6th April 2016 was the beginning of the tax year with the new tax code 1100L (tax code for tax year 2015-16 was 1060L). This change in the tax code meant that the take-home pay was revised and gave additional benefit to the employees. For tax year 2016-17, the tax code 1100L communicates to an employer that an employee is entitled to earn £11,000 an annual before being taxed.
HM Revenue and Customs (HMRC) issues tax codes every year to communicate the tax-free allowance a person in the UK is entitled for. A tax code is a 4-digit number followed by an alphabet. This reflects an individual’s Personal Allowance for the pertinent tax year, divided by 10, and a letter giving the employer details about the personal tax circumstances. This information is imperative as it is used to compute the correct amount of tax to be paid. If the tax code ends with the letter ‘Y’ it means that an individual was born before 6 April 1938 and is eligible for the entire Personal Allowance. Furthermore, if the tax code ends with ‘M’ or ‘N’ it means that an individual has either transferred or received 10% of the Personal Allowance to/from their partner.
Tax code 1100L – Tax free personal allowance for 2016-17
Everyone in the UK is entitled to a tax-free personal allowance which means that if an individual receives income from a job or pension, the initial £11,000 he / she receives will be tax free. It is imperative to identify with the fact that tax free allowance is more often than not split evenly over the year. The tax system is intended this way to ensure that an individual pays a steady amount of tax each pay period.
Working out the Tax code
A tax code is usually based on an individual’s circumstances and may not always be 1100L. If an individual is not on a standard tax code, HMRC will send the individual a pay-as-you-earn (PAYE) coding notice before the tax year ends to explain how they computed the new tax code. Common reason why a tax code may be different from 1100L:
- An individual has more than one job
- An individual has an underpayment from a preceding year
- An individual receives company benefits (medical insurance or company car) from the employer
For a second job, the typical code is BR – Basic Rate (20% deduction). However, there might be some circumstances when these codes will not result in the correct deduction. Let's understand these with a few examples.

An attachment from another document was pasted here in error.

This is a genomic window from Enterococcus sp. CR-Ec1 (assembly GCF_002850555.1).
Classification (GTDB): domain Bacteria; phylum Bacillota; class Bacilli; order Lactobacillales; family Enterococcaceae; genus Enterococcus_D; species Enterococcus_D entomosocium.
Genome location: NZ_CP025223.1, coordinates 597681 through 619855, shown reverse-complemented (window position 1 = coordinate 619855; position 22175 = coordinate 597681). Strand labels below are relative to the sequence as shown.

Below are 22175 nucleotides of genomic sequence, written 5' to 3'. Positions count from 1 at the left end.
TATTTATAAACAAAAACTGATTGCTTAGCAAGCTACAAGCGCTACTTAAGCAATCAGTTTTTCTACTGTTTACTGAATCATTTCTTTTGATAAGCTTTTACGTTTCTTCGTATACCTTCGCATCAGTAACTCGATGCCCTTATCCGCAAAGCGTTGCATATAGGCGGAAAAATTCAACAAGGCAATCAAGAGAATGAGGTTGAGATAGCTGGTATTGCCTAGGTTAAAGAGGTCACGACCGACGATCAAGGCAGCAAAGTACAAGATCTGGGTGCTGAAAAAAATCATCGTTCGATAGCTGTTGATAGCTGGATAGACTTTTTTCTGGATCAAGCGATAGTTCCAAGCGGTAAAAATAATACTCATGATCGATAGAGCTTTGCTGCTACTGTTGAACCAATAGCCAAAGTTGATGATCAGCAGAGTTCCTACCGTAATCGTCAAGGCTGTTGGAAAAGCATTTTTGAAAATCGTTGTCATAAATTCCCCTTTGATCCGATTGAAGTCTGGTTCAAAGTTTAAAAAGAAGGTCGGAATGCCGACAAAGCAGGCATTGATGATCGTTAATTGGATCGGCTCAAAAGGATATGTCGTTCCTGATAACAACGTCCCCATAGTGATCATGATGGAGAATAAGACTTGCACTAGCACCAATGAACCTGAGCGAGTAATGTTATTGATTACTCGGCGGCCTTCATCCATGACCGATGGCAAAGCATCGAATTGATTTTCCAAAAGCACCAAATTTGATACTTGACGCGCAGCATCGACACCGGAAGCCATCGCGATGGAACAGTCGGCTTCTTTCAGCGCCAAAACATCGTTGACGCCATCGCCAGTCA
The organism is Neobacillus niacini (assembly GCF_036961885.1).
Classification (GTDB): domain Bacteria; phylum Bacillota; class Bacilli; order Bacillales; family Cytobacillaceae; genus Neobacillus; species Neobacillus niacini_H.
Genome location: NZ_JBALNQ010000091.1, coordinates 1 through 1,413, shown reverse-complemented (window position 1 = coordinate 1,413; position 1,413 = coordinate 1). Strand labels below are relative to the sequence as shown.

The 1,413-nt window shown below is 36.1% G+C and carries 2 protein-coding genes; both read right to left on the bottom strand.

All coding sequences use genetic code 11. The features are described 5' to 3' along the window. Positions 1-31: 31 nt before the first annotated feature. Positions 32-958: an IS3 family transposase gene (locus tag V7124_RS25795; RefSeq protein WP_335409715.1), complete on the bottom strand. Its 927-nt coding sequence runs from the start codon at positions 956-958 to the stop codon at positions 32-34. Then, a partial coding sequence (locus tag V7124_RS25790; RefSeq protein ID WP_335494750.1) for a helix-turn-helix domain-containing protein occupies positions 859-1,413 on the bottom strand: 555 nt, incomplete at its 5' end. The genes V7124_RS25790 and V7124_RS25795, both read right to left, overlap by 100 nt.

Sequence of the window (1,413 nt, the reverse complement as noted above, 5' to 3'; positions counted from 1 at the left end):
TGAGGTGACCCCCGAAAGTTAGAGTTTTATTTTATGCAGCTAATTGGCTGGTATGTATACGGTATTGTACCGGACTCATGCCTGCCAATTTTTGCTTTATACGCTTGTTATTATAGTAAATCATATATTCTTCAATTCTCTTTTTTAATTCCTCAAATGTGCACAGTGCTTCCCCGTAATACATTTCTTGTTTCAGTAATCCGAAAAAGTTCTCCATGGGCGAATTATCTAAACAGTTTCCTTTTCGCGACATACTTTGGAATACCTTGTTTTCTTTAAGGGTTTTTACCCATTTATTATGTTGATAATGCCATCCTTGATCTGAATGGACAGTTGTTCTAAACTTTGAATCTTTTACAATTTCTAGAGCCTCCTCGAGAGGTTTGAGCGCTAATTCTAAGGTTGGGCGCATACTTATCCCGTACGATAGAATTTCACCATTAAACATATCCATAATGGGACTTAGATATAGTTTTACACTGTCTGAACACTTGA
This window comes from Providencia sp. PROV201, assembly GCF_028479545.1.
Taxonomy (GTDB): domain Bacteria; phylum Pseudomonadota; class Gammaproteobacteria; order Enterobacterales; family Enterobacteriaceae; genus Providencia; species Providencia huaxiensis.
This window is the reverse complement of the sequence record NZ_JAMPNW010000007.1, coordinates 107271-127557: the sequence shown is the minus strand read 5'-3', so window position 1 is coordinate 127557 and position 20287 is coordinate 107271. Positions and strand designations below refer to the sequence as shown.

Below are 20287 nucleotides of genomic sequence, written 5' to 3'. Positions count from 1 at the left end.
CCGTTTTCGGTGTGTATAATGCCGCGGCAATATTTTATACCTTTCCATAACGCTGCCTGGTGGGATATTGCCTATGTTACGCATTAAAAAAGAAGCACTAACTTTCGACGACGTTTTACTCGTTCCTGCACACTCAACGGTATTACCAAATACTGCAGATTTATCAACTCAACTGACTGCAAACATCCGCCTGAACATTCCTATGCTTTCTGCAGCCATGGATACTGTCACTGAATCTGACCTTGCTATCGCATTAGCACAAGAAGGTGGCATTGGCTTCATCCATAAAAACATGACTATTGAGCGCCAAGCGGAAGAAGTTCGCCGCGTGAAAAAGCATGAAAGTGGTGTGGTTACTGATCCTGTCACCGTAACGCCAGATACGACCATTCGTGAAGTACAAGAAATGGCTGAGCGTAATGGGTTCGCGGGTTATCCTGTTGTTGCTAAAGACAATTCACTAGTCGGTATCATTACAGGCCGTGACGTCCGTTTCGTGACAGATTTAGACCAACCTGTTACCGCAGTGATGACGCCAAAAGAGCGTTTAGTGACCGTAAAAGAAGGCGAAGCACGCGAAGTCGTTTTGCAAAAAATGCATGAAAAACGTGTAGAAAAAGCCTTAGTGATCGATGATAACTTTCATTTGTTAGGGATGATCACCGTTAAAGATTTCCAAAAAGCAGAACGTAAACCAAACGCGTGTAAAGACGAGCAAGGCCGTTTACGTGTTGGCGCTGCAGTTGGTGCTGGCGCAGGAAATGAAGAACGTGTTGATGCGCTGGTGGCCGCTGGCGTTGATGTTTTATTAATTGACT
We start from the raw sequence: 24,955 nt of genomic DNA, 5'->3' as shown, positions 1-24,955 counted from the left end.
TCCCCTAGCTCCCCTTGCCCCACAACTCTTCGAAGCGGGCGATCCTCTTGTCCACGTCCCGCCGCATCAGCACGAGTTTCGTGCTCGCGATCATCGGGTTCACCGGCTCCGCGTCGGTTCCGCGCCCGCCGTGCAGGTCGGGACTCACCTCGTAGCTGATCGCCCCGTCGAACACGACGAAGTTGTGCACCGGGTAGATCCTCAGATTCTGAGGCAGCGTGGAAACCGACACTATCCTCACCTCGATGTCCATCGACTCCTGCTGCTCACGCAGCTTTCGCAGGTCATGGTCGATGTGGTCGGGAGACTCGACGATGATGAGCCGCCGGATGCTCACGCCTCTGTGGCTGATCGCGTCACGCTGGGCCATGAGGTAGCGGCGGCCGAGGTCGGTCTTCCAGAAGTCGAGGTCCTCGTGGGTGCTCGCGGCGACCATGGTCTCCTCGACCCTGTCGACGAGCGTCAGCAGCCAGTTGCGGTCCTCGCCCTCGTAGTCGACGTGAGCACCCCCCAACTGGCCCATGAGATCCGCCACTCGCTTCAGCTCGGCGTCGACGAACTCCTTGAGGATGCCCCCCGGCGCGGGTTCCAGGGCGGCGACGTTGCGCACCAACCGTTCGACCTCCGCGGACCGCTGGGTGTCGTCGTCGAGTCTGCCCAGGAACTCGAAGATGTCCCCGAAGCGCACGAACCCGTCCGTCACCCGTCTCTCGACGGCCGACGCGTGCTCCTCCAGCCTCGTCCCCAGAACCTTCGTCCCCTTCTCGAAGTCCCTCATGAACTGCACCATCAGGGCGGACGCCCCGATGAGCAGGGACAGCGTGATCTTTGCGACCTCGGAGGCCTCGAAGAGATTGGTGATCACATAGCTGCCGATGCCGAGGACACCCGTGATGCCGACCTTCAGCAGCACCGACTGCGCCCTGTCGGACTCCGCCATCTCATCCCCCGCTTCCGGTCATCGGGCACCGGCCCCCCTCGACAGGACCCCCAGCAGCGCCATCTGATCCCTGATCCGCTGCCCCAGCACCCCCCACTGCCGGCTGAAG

Example 1: If an individual earns less than £11,000 in their main job (tax year 2016-17) and have more than one job
Solution: Assume income from the first job is £8,000, and from the second job is £4,000. Overall, an individual earns £12,000 and should pay tax on this amount. But, standard code (1100L) for the main job and BR for the second job would mean that an individual pays too much tax during a tax year. This is because an individual is earning less than £11,000 (tax-free personal allowance) and £3,000 (£11,000 – £8,000) of the tax free pay is unused. An individual can either ask for a refund from HMRC at the end of the tax year or decide to split the tax-free pay between jobs.
Example 2: John has untaxed income as well as a main job
Solution: John as an employee is earning £14,000 an annual and also has rental income of £8,000 a year, less expenses of £5,000 – a rental profit of £3,000. John can avoid being in self-assessment by asking HMRC to alter his tax code for the tax due on his rental income. Doing so, will mean that the tax code number would be different than the standard 1100L (800L as £3,000 is used to cover the rental income)
To work out a tax code, an individual must add up all the tax allowances and then add up the income on which tax has not been paid. This may comprise of untaxed company benefits, untaxed savings interest, or income from another job. Deductions are subtracted from the allowances and the remaining amount is the income for a tax year. For example:
- Allowances = Basic personal allowance of £11,000
- Deductions = NIL
- Personal allowance for 2016-17 = £11,000 divided by 10 i.e. 1,060
- If an individual was born after 5 April 1938; also qualifies for full Personal Allowance = letter L
- Therefore, Tax code = 1100L
Tax code letters and their meaning
Letters in the tax code refer to an individual’s situation and provide details on how it can affect the Personal Allowance
If a tax code has letter 'K' as a prefix
A tax code with letter 'K' at the commencement mean an individual's income has not been taxed in any different way and it's worth more than the tax-free allowance. This usually happens if any individual:
- Is paying tax from a previous year through their wages or pension
- Is getting state benefits (state pensions) on which tax is payable
- Is getting benefits (like a company car or health insurance) from work that an individual must pay tax on
Tax code ending with 'W1' or 'M1'
W1 (referring to week 1) and M1 (referring to month 1) are emergency tax codes. This means the payable tax is based only on what an individual is paid in the current pay period, and not the whole year. Codes ending with W1 or M1 are known as ‘non-cumulative’ and appear as '587L W1' or '587L M1'. Emergency tax codes are generally updated automatically after an individual provides new employer with P45. A new tax year always begins with a normal tax code, not an emergency one.
1100L as 'emergency' tax code
When an individual takes on a new employee, the tax code is normally worked out using their P45. The code will usually be made up of several numbers and a letter, such as 1100L. 1100L is an emergency tax code only if ends with 'W1', 'M1' or 'X'. Emergency codes are used if a new employee does not have a P45.
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